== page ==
NE Scotland, Orkney & Shetland

Aberdeen school knife strategy approved by council

Bailey Gwynne
Image caption Bailey Gwynne was stabbed in school

A strategy aimed at preventing knives and weapons getting into Aberdeen schools has been approved.

It was drawn up following the death of 16-year-old Bailey Gwynne, who was stabbed during a fight with a fellow pupil at Cults Academy.

Staff will be provided with clarity on the recording of incidents in schools, pupil searches and when and how to confiscate weapons, including knives.

The schoolboy's killer is serving nine years for culpable homicide.

An independent review into the death of Bailey in October last year found his death was "potentially avoidable" if teachers had known his attacker carried a knife.

The review, conducted by child welfare professional Andrew Lowe, made 21 recommendations.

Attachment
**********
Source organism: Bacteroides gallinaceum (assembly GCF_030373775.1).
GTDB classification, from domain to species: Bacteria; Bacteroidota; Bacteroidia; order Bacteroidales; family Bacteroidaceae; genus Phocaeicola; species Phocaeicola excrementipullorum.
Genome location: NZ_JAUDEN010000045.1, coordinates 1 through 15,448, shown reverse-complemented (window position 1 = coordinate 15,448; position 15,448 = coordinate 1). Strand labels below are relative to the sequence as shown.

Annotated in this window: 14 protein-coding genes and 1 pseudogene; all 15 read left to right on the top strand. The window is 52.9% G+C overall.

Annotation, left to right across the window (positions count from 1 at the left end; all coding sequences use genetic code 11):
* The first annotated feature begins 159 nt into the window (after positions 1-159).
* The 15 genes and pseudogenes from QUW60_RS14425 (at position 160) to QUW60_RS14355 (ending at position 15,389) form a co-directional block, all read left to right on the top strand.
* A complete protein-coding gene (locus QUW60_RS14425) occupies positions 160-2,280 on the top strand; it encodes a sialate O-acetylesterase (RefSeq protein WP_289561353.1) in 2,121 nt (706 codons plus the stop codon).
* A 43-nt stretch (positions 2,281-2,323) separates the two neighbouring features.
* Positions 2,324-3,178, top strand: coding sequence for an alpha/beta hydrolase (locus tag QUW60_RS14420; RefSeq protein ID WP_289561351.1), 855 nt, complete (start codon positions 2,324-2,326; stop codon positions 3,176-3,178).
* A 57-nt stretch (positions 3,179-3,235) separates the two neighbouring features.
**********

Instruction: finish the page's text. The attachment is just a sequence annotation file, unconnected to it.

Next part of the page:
'Devastating consequences'

Other actions approved by the council include providing professional learning opportunities to teachers in order that they can deliver anti-weapon and knife crime lessons.

Gayle Gorman, director of education and children's services, said: "The report before committee outlined and demonstrated Aberdeen City Council and our partners clear commitment to implement the recommendations of the review - and indeed to go further to ensure that our children, young people, families, communities and staff are as informed as they can be regarding the tragic and devastating consequences of carrying weapons.

"I know that no strategy, or indeed case review, will alter the fact that Bailey is no longer with us and that his loss is keenly felt by all who knew and loved him.

"As always my thoughts are with Bailey's family."

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